William C. Lambert Papers
Scope and Content
The William C. Lambert papers consist mostly of correspondence. Also included are ink and chalk drawings, representing flights that William Lambert participated in. The collection also contains handwritten and typed manuscripts of his book Combat Report, and writings of interest to Lambert. Correspondence is arranged alphabetically by its creator unless otherwise noted.
Series I: General Correspondence The correspondence contained in this series span the entirety of William Lambert's adult life, although the bulk of the letters were written after 1972, the year he published Combat Report. This is the largest series in the collection, and has been broken apart into four different time periods to make it more manageable for researchers: 1917-22 which is almost entirely made up of correspondence relating to the WW I; 1923-45 which is post-WW I through his service in WW II; 1946-72 from WW II until publication; and 1973-82 post-publication.
Series II: Correspondence to Mrs. Lambert The vast majority of the letters in this series were written by Mr. Lambert during World War II. In addition to these letters there are greeting cards from both Mr. Lambert and Clyda, Mrs. Lambert's daughter from her first marriage.
Series III: Professional Life The materials in the professional life series are from the 1930s and 1940s. Included are invention suggestions to automobile and aviation companies, patent correspondence, and letters from his employment from 1939 - 1941. Of note in this series are two letters that bear the signatures of Eddie Rickenbacker and J. Edgar Hoover, both of which can be found in Box 2, File 12.
Series IV: Publishing The bulk of the materials are from Mr. Lambert's first book Combat Report. Included are Mr. Lambert's letters to publishing companies and a literary agent, invoices and other sales records, and a typed and handwritten manuscript of Combat Report.
Series V: Photographs & Drawings The bulk of the photographs in this series are from World War I. There is also one 11 x 8 World War II portrait photograph, and the remainder are from later in his life. The drawings are all from World War I, and include ink and chalk drawings. One drawing has been separated from the main collection and is being stored in Oversize Location 25, File 5. The researcher should be aware that chalk drawings must be handled with care, as constant rubbing or friction could remove the imprint.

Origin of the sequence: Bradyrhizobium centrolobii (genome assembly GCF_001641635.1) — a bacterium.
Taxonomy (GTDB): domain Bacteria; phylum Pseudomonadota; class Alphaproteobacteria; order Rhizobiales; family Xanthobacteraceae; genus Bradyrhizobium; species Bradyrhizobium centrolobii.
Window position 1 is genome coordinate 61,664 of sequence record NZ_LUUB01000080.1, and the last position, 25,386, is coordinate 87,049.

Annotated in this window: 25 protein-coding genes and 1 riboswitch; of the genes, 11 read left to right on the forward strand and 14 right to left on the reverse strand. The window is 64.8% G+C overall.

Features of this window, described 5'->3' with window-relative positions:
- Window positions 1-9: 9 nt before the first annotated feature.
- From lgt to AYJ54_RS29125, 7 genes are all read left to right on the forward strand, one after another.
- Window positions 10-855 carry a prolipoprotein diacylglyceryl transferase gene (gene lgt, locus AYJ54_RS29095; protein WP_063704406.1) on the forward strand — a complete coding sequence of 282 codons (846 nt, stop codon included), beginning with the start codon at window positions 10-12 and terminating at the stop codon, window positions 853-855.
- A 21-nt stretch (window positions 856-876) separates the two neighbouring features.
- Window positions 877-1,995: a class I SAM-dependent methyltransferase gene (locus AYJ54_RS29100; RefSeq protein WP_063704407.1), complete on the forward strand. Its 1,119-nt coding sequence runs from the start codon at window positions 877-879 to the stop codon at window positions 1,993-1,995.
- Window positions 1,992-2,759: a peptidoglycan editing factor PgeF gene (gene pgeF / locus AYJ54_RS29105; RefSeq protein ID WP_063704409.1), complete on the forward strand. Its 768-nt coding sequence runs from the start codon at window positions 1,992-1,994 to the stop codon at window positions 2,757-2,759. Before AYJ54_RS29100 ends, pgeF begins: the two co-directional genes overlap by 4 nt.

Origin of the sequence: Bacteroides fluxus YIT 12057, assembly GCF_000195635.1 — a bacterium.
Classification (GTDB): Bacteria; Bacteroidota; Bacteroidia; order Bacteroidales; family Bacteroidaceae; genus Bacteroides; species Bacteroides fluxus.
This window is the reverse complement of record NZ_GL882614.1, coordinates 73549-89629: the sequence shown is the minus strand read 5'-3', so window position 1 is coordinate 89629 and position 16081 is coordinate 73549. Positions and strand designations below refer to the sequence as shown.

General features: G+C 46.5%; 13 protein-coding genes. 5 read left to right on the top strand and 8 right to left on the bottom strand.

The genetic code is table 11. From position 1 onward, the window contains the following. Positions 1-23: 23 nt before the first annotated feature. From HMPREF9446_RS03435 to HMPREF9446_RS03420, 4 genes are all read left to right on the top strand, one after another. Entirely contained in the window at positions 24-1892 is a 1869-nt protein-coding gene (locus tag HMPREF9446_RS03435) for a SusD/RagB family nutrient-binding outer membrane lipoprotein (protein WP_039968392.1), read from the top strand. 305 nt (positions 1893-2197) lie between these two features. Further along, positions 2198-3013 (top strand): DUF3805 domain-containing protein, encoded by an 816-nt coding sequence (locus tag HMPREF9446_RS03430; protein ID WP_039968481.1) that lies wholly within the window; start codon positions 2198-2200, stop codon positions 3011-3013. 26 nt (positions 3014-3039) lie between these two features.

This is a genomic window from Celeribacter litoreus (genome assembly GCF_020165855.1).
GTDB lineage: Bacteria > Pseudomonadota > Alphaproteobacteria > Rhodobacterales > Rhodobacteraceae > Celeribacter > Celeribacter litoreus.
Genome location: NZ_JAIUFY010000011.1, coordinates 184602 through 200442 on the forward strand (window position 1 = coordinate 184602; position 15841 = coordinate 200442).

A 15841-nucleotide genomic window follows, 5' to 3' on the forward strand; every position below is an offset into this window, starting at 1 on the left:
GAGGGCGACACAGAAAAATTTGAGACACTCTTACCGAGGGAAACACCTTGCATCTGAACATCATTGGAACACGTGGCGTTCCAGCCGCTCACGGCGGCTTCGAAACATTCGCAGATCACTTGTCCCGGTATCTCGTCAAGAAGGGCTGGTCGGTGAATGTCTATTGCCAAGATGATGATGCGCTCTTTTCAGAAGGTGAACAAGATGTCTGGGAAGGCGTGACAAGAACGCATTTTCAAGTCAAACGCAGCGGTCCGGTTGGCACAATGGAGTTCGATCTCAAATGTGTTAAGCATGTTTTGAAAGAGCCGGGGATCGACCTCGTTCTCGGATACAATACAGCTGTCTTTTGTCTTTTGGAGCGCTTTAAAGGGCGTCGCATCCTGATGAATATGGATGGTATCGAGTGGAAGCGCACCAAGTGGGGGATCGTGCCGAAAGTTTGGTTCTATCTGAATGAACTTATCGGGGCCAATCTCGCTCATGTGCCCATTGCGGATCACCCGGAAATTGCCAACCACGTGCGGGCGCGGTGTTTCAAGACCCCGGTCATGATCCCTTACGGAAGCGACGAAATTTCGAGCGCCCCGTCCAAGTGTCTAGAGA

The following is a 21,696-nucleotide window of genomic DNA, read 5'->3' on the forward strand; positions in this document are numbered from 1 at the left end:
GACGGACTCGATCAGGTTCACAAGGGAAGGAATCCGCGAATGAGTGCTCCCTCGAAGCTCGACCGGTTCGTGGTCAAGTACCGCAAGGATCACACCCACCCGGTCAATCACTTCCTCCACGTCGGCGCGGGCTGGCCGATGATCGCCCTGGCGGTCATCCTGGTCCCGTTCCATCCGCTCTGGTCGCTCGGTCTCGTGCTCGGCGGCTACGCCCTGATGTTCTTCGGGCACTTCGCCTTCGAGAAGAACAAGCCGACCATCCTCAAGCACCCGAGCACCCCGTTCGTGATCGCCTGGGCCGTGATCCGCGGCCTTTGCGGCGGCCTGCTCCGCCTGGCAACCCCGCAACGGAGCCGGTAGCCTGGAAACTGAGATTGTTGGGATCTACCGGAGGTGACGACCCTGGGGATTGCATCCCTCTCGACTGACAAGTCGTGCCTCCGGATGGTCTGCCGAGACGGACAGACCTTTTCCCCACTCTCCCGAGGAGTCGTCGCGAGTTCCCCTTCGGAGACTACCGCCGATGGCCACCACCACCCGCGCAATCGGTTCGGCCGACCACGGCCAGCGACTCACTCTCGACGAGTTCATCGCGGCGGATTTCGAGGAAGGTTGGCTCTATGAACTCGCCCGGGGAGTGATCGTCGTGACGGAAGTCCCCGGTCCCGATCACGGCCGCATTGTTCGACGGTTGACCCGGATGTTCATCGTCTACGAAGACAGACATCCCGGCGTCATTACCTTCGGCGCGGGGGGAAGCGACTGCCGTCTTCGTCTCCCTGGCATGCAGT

Series VI: Publications & Writing of Interest This series is made up of documents that Mr. Lambert chose to save throughout his lifetime. A sampling of the documents included are newspaper clippings, jokes, Patton's D-Day invasion speech, and a short story.
Series VII: Maps This series consists entirely World War I era large sized maps of Europe, France and Germany. Of note, the maps are in French and German. Due to their size the maps have separated from the main collection and are being stored in Oversize Location 78, File 8.
- Creation: 1917-1982
- Lambert, William C. (Person)
Language of Materials
The records are in English, French and German
Restrictions on Access
There are no restrictions on accessing materials in this collection.
Restrictions on Use
Copyright restrictions were placed on the original donation. Since that time Mr. Lambert has passed away and there are no known descendants. See archivist for further information. Copyright restrictions may apply. Unpublished manuscripts are protected by copyright. Permission to publish, quote, or reproduce must be secured from the repository and the copyright holder.
Biography of William C. Lambert
William Carpenter Lambert was born (but no record of his birth was recorded) on August 18, 1894 to William G. and Mary Lambert. He also had a younger brother Carl who was born in circa. 1895. He spent his early childhood in Ironton, Ohio. When Mr. Lambert was ten or eleven years old, an aviator brought a Wright Flyer to Ironton for a July 4th celebration. Lambert was given a ride and allowed to handle the controls. This early experience with aviation led to his career as an aerial fighter.